The projects featured on this website are united by a desire to apply excellence in psychological research methods to questions with real world relevance.
You can download the Summer 2017 DART newsletter here and find out more about the DART team on this page. The work of DART is now hosted within the Patrick Wild Centre, a pioneering research group applying methods from basic laboratory science, clinical expertise and psychology to research into autism, fragile X syndrome and intellectual disability.
Development: The DART Child Development Lab is hosting a wide-ranging set of projects looking at the development of babies and toddlers. We are using eye-tracking to understand learning and social behaviour at this young age, working with infants born pre-term and children with early-onset epilepsy. A related study involved peadiatric plastic surgeon Felicity Mehendale to explore the cognitive outcomes of children who have had cleft palate surgery in infancy. In this infant work, our goal is to understand early development better and therefore provide targeted help to infants who need it.
Another on-going theme is exploring the experiences of autistic people and their families. We are working to understand the needs and attitudes of the autism community towards research with infants at higher likelihood of receiving an autism diagnosis. Another study is called TUKS – the Taiwan-United Kingdom Siblings Project. This large-scale questionnaire based study looked at cultural differences in how young people are affected when they have a brother or sister on the autism spectrum. In another project we asked parents what it is like raising a child with autism in a bilingual household. We hope the findings from these projects will contribute to improvements in the way the whole family of a child with autism is approached and supported by society.
Autism: In all of the work associated with DART we aim to engage with stakeholders before, during and after individual projects to ensure that our researcher goals meet the needs of the community and are mutually-informative with clinical and educational practice. An example of this is the Family in Residence project in which we are working with a family affected by Fragile X syndrome to involve them in all aspects of research and teaching at the Patrick Wild Centre. We are also attempting to build a library of accessible summaries of all of the published research created by members of the DART team. DART members have also been involved in a new UK-wide seminar series which is attempting to engage with members of the autism and Autistic communities to set the agenda for the future of UK autism research.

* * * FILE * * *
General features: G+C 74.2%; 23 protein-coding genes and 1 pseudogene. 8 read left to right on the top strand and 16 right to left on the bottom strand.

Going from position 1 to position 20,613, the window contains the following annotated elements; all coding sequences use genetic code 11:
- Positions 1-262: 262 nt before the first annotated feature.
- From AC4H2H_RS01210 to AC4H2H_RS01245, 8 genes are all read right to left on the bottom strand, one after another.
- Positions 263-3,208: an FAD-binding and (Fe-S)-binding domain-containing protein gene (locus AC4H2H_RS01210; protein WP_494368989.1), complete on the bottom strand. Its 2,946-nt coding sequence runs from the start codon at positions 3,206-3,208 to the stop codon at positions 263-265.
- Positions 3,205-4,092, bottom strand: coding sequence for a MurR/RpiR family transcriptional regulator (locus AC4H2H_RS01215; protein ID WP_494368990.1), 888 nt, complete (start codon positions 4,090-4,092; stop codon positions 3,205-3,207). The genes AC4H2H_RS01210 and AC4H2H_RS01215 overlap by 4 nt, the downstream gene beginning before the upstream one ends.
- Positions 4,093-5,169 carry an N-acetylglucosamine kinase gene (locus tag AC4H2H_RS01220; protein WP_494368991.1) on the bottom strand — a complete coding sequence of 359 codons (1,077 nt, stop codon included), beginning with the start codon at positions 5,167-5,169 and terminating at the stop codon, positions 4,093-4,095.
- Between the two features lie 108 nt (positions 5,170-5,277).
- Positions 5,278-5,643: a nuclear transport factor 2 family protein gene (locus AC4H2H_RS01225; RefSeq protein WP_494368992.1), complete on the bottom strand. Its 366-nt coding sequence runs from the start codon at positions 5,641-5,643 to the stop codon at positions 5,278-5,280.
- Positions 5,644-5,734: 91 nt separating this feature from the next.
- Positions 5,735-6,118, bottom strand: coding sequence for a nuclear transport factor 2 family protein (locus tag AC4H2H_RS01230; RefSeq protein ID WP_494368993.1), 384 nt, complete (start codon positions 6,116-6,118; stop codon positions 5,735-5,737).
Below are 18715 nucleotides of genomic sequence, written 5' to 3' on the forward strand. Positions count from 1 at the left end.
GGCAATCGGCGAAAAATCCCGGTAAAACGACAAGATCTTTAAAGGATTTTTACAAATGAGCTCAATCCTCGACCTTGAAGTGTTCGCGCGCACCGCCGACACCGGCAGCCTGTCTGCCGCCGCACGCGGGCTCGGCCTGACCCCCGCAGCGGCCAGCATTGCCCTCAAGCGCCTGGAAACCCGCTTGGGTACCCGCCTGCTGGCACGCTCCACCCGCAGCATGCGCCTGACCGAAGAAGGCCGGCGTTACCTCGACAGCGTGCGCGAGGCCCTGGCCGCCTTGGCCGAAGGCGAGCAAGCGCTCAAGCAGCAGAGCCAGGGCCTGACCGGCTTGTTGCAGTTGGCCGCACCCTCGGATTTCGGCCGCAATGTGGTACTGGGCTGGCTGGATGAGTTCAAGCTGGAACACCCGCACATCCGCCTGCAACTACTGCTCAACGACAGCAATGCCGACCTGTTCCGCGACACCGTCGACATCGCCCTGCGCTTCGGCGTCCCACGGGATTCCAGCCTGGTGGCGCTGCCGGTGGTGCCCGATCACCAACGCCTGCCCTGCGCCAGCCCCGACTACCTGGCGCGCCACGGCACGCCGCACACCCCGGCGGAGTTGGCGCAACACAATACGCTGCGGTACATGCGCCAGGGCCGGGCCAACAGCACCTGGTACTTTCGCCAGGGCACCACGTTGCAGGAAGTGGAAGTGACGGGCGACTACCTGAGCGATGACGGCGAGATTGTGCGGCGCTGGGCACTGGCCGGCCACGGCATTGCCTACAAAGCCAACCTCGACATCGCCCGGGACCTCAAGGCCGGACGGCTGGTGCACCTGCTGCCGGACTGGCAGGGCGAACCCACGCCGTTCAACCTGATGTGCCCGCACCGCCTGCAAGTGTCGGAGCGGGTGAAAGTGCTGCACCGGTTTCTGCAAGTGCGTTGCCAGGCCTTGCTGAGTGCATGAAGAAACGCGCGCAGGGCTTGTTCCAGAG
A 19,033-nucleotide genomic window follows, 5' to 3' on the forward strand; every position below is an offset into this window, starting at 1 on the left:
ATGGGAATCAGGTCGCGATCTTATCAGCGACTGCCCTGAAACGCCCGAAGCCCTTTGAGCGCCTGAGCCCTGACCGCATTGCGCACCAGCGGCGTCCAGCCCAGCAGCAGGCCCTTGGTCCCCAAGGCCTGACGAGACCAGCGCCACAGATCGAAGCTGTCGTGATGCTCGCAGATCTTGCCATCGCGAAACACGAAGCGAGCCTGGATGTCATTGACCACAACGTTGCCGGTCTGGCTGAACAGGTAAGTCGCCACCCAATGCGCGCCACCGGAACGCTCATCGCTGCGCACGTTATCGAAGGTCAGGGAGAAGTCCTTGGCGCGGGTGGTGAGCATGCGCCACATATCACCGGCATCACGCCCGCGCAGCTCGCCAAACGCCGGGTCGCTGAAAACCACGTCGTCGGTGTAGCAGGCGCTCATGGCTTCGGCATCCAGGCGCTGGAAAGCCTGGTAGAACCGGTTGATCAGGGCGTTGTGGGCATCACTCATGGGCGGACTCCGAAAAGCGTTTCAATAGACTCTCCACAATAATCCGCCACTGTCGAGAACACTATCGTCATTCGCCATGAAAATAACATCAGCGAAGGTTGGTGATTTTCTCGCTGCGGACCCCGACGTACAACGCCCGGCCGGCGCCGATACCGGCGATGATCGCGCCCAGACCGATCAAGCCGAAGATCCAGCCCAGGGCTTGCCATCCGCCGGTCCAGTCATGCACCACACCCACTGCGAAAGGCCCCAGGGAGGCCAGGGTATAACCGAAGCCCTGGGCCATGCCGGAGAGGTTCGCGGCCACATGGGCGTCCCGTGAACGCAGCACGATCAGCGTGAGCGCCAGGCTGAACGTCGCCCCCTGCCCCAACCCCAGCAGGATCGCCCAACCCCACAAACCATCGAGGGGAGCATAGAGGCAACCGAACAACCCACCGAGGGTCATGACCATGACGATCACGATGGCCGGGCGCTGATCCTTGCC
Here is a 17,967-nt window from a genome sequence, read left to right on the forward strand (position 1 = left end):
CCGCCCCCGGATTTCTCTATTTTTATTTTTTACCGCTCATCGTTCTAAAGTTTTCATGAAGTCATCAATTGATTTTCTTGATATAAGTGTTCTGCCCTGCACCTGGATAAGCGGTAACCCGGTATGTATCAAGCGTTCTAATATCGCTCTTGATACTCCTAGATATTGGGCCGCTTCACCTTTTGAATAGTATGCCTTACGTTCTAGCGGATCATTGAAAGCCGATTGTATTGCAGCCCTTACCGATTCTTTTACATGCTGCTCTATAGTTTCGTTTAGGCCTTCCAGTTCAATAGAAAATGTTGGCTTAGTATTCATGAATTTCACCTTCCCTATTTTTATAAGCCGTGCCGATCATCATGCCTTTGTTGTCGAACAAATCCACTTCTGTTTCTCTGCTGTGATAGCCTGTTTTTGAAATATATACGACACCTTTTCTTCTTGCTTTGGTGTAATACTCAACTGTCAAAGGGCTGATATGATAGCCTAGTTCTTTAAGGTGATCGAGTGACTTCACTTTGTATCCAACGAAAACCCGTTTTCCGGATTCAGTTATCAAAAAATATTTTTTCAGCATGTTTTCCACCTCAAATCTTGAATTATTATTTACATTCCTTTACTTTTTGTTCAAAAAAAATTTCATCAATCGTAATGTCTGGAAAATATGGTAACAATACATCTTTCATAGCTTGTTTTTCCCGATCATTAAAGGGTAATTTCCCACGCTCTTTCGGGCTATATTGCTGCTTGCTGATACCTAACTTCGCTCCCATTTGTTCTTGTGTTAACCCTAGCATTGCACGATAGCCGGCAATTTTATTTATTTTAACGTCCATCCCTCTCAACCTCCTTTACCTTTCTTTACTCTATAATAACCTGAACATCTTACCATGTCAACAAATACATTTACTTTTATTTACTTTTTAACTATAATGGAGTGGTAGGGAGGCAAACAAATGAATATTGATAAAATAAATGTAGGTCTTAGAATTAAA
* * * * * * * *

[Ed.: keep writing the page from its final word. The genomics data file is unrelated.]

Research: Research at DART is strongly founded in a belief in the importance of employing multiple methods to capture real world priorities and at the same time deliver exceptionally rigorous science. In education, clinical practice and social support children, young people and those with additional needs deserve the highest standards. One component of a good quality trial is having the right measures available which can capture meaingful progress and do so in a scientifically valid way. In one current project we have been looking at whether eye-tracking could be a useful tool for recording progress in response to learning with technology specifically.
Technology: The principal strand of DART research involves exploring the uses of technology, and especially iPad apps, to support, educate and engage children with autism. During the Click-East project, a group of collaborators from across academic backgrounds developed an iPad app called FindMe designed to teach fundamental social communication skills to children with autism – things like looking at people, and looking where they are looking too. This app was then evaluated in a formal trial – you can hear about the results of that trial in this three minute video, or download the published article here.
Growing out of these research endeavours, DART is involved in various knowledge-sharing initiatives to improve the field of autism and technology research and practice. We want to promote high quality design of new technologies, help people make good choices when choosing hardware or software, and create links between experts in the area including academics, practitioners, and members of the autism community. All this work recently resulted in the creation of our guidelines on technology for parents of children with autism, published by the National Autistic Society and the creation of a similar guide for schools wanting to introduce new technology to support learners iwth autism in the classroom. DART is also publishing regular app reviews which aim to provide an evidence-based perspective on apps for autism. Finally we also recently developed a short factsheet for parents of children with or without autism about the use of technology in schools.
A note about language: there is a split within the autism community regarding the use of different forms of language and terms to describe autism. In this website I use both person-first language (especially when talking about children, in line with parent preferences) and terms such as “autistic people”. This excellent blog post by Judith Endow has influenced this decision greatly.